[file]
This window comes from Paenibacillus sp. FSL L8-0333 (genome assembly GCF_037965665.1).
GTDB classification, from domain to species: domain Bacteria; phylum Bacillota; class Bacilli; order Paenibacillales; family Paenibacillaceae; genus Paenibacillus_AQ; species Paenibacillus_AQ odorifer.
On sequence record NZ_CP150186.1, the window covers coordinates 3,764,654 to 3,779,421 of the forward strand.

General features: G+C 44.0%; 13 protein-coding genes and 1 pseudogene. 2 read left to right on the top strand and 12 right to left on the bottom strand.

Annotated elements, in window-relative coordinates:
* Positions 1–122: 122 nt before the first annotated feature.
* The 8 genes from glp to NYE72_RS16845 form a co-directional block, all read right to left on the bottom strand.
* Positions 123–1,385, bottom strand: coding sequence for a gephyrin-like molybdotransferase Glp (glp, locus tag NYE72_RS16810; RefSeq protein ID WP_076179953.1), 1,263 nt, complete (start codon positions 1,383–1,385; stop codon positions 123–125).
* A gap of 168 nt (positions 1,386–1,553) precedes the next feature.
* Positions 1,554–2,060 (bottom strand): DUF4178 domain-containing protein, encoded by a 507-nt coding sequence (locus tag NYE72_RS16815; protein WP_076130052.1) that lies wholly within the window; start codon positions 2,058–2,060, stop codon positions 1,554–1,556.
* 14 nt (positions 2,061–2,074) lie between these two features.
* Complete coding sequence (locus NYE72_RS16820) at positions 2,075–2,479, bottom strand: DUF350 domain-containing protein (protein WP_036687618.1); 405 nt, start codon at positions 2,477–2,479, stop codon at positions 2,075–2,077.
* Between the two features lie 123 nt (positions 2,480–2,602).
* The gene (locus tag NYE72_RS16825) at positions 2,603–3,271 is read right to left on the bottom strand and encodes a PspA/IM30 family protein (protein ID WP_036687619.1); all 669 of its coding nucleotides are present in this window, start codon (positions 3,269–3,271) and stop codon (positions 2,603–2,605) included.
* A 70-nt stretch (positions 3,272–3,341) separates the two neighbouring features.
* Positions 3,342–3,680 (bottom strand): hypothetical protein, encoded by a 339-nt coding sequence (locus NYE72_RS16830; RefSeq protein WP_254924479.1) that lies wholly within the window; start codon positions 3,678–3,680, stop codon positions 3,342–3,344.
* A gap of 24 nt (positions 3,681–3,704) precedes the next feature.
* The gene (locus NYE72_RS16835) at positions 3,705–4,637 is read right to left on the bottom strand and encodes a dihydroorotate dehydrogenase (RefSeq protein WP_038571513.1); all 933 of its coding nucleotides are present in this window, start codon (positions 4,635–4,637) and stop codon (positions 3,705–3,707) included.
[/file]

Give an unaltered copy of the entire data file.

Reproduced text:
This window comes from Paenibacillus sp. FSL L8-0333 (genome assembly GCF_037965665.1).
GTDB classification, from domain to species: domain Bacteria; phylum Bacillota; class Bacilli; order Paenibacillales; family Paenibacillaceae; genus Paenibacillus_AQ; species Paenibacillus_AQ odorifer.
On sequence record NZ_CP150186.1, the window covers coordinates 3,764,654 to 3,779,421 of the forward strand.

General features: G+C 44.0%; 13 protein-coding genes and 1 pseudogene. 2 read left to right on the top strand and 12 right to left on the bottom strand.

Annotated elements, in window-relative coordinates:
* Positions 1–122: 122 nt before the first annotated feature.
* The 8 genes from glp to NYE72_RS16845 form a co-directional block, all read right to left on the bottom strand.
* Positions 123–1,385, bottom strand: coding sequence for a gephyrin-like molybdotransferase Glp (glp, locus tag NYE72_RS16810; RefSeq protein ID WP_076179953.1), 1,263 nt, complete (start codon positions 1,383–1,385; stop codon positions 123–125).
* A gap of 168 nt (positions 1,386–1,553) precedes the next feature.
* Positions 1,554–2,060 (bottom strand): DUF4178 domain-containing protein, encoded by a 507-nt coding sequence (locus tag NYE72_RS16815; protein WP_076130052.1) that lies wholly within the window; start codon positions 2,058–2,060, stop codon positions 1,554–1,556.
* 14 nt (positions 2,061–2,074) lie between these two features.
* Complete coding sequence (locus NYE72_RS16820) at positions 2,075–2,479, bottom strand: DUF350 domain-containing protein (protein WP_036687618.1); 405 nt, start codon at positions 2,477–2,479, stop codon at positions 2,075–2,077.
* Between the two features lie 123 nt (positions 2,480–2,602).
* The gene (locus tag NYE72_RS16825) at positions 2,603–3,271 is read right to left on the bottom strand and encodes a PspA/IM30 family protein (protein ID WP_036687619.1); all 669 of its coding nucleotides are present in this window, start codon (positions 3,269–3,271) and stop codon (positions 2,603–2,605) included.
* A 70-nt stretch (positions 3,272–3,341) separates the two neighbouring features.
* Positions 3,342–3,680 (bottom strand): hypothetical protein, encoded by a 339-nt coding sequence (locus NYE72_RS16830; RefSeq protein WP_254924479.1) that lies wholly within the window; start codon positions 3,678–3,680, stop codon positions 3,342–3,344.
* A gap of 24 nt (positions 3,681–3,704) precedes the next feature.
* The gene (locus NYE72_RS16835) at positions 3,705–4,637 is read right to left on the bottom strand and encodes a dihydroorotate dehydrogenase (RefSeq protein WP_038571513.1); all 933 of its coding nucleotides are present in this window, start codon (positions 4,635–4,637) and stop codon (positions 3,705–3,707) included.